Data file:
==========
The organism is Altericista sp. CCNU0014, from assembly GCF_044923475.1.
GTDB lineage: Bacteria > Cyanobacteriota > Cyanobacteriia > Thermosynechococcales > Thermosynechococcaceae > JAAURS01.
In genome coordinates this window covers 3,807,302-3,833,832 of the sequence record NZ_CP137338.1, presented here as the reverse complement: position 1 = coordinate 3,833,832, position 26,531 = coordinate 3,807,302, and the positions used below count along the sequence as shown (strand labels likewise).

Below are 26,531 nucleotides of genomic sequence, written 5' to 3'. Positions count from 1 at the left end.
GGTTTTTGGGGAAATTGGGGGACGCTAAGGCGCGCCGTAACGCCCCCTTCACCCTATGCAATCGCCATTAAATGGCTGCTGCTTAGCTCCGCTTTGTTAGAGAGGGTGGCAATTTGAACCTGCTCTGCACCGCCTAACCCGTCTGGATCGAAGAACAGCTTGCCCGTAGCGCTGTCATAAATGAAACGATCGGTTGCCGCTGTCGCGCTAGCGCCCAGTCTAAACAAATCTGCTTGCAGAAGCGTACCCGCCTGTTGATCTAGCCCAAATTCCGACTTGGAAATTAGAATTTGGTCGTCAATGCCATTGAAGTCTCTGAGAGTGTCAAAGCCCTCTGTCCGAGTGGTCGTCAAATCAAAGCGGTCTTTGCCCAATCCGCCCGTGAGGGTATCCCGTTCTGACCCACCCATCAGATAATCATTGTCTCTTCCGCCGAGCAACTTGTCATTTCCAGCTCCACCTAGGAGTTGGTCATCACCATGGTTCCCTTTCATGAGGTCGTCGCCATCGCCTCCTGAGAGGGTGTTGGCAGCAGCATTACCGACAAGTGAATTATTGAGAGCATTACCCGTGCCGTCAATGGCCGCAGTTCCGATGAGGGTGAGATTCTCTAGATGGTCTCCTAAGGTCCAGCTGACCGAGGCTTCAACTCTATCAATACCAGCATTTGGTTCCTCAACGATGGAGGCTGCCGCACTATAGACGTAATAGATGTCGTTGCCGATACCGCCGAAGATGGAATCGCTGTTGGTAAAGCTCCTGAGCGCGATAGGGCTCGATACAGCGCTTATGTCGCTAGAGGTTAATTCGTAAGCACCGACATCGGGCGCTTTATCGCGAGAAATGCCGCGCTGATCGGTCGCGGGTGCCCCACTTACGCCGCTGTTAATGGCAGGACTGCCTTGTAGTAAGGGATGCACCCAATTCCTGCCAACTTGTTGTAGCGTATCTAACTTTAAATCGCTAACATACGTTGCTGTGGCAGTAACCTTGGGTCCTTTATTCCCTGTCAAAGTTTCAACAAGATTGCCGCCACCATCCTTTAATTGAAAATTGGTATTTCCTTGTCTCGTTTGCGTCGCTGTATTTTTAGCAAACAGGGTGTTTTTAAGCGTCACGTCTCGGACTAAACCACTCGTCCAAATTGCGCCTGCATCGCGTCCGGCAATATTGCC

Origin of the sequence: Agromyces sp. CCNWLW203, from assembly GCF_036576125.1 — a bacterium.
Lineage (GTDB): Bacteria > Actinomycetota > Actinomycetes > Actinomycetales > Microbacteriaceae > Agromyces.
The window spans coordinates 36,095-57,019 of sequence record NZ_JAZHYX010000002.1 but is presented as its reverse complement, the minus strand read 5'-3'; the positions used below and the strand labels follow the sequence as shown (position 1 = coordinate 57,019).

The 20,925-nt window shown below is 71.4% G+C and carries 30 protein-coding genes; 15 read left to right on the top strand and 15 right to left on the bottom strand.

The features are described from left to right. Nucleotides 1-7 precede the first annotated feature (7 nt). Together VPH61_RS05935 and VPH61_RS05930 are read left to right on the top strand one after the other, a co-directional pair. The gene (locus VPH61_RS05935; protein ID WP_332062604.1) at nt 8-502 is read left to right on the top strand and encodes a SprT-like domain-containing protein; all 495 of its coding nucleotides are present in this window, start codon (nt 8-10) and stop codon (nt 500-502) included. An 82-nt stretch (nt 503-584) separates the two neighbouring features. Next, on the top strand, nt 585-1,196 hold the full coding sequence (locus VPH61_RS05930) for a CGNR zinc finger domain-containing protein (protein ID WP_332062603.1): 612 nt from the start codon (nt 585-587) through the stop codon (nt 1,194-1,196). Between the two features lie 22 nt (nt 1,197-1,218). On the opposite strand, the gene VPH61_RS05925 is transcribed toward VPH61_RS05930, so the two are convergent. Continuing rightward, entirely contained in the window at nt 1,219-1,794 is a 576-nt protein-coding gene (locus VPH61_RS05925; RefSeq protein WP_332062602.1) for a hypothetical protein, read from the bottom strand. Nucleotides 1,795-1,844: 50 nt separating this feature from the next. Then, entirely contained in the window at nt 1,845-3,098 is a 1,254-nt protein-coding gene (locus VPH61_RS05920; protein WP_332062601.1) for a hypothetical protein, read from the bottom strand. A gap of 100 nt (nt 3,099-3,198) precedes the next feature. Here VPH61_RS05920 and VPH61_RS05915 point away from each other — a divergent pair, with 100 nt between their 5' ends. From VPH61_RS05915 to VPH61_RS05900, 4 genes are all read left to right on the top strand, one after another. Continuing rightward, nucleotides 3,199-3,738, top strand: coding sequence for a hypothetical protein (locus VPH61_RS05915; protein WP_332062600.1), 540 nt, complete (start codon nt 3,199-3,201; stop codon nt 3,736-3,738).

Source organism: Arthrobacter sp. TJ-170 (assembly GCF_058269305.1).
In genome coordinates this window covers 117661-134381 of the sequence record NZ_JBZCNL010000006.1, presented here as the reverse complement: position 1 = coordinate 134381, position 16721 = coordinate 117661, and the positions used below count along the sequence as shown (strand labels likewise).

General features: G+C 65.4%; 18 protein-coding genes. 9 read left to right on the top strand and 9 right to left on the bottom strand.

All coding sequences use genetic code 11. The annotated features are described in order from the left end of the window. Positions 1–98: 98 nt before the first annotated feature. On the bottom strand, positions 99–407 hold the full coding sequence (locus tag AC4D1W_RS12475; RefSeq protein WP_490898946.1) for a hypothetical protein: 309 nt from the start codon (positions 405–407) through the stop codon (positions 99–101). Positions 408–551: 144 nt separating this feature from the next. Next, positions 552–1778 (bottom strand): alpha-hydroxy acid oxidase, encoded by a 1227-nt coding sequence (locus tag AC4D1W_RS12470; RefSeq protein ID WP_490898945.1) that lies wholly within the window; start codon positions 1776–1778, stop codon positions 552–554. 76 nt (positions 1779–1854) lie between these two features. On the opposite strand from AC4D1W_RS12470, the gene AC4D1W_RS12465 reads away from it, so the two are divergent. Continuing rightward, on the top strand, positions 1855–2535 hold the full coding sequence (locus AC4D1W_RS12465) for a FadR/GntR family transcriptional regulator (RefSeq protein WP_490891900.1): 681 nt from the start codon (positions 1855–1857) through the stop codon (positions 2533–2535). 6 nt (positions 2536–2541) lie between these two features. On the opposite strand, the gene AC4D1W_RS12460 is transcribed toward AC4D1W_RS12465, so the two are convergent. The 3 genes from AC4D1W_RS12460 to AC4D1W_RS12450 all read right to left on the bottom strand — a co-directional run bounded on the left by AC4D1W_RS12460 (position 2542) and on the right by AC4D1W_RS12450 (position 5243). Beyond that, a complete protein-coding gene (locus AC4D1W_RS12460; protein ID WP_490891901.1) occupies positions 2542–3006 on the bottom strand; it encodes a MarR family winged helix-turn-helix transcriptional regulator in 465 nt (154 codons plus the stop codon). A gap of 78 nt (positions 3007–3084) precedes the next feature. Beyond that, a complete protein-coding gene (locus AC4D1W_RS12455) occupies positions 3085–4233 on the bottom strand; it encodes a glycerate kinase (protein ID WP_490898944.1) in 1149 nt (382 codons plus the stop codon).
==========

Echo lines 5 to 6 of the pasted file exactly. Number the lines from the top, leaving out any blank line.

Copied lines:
GGTTTTTGGGGAAATTGGGGGACGCTAAGGCGCGCCGTAACGCCCCCTTCACCCTATGCAATCGCCATTAAATGGCTGCTGCTTAGCTCCGCTTTGTTAGAGAGGGTGGCAATTTGAACCTGCTCTGCACCGCCTAACCCGTCTGGATCGAAGAACAGCTTGCCCGTAGCGCTGTCATAAATGAAACGATCGGTTGCCGCTGTCGCGCTAGCGCCCAGTCTAAACAAATCTGCTTGCAGAAGCGTACCCGCCTGTTGATCTAGCCCAAATTCCGACTTGGAAATTAGAATTTGGTCGTCAATGCCATTGAAGTCTCTGAGAGTGTCAAAGCCCTCTGTCCGAGTGGTCGTCAAATCAAAGCGGTCTTTGCCCAATCCGCCCGTGAGGGTATCCCGTTCTGACCCACCCATCAGATAATCATTGTCTCTTCCGCCGAGCAACTTGTCATTTCCAGCTCCACCTAGGAGTTGGTCATCACCATGGTTCCCTTTCATGAGGTCGTCGCCATCGCCTCCTGAGAGGGTGTTGGCAGCAGCATTACCGACAAGTGAATTATTGAGAGCATTACCCGTGCCGTCAATGGCCGCAGTTCCGATGAGGGTGAGATTCTCTAGATGGTCTCCTAAGGTCCAGCTGACCGAGGCTTCAACTCTATCAATACCAGCATTTGGTTCCTCAACGATGGAGGCTGCCGCACTATAGACGTAATAGATGTCGTTGCCGATACCGCCGAAGATGGAATCGCTGTTGGTAAAGCTCCTGAGCGCGATAGGGCTCGATACAGCGCTTATGTCGCTAGAGGTTAATTCGTAAGCACCGACATCGGGCGCTTTATCGCGAGAAATGCCGCGCTGATCGGTCGCGGGTGCCCCACTTACGCCGCTGTTAATGGCAGGACTGCCTTGTAGTAAGGGATGCACCCAATTCCTGCCAACTTGTTGTAGCGTATCTAACTTTAAATCGCTAACATACGTTGCTGTGGCAGTAACCTTGGGTCCTTTATTCCCTGTCAAAGTTTCAACAAGATTGCCGCCACCATCCTTTAATTGAAAATTGGTATTTCCTTGTCTCGTTTGCGTCGCTGTATTTTTAGCAAACAGGGTGTTTTTAAGCGTCACGTCTCGGACTAAACCACTCGTCCAAATTGCGCCTGCATCGCGTCCGGCAATATTGCC

Origin of the sequence: Agromyces sp. CCNWLW203, from assembly GCF_036576125.1 — a bacterium.